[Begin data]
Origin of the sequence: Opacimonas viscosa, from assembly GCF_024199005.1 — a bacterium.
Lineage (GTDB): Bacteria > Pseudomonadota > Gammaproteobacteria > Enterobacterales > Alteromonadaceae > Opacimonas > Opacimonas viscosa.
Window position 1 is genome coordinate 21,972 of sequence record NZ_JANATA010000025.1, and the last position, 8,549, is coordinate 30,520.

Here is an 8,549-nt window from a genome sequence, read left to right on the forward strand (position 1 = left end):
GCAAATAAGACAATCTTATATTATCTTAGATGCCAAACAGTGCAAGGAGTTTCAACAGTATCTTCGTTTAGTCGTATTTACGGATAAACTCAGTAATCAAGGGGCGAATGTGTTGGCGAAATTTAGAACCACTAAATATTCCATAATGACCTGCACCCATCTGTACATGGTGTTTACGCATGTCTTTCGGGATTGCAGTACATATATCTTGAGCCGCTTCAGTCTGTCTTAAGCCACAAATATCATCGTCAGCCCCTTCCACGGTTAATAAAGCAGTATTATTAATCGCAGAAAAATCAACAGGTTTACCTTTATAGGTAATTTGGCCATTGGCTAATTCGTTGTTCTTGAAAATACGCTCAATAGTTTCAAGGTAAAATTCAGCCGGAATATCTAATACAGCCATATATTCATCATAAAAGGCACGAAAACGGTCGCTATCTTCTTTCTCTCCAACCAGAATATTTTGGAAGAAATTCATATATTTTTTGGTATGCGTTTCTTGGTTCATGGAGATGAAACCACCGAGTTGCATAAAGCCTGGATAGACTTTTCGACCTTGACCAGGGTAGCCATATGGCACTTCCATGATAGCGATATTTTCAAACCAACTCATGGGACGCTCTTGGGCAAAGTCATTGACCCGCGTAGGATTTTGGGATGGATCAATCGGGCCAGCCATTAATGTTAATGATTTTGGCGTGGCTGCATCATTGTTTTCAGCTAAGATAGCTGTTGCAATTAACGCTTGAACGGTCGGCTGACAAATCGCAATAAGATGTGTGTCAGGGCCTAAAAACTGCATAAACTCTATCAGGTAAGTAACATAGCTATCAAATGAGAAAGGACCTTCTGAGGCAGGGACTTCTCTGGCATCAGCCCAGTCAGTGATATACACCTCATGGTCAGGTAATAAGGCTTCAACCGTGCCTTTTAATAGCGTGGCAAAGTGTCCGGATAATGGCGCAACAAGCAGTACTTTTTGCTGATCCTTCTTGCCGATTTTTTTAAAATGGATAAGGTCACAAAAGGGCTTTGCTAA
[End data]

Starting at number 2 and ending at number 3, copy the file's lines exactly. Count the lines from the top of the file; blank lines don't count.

Lineage (GTDB): Bacteria > Pseudomonadota > Gammaproteobacteria > Enterobacterales > Alteromonadaceae > Opacimonas > Opacimonas viscosa.
Window position 1 is genome coordinate 21,972 of sequence record NZ_JANATA010000025.1, and the last position, 8,549, is coordinate 30,520.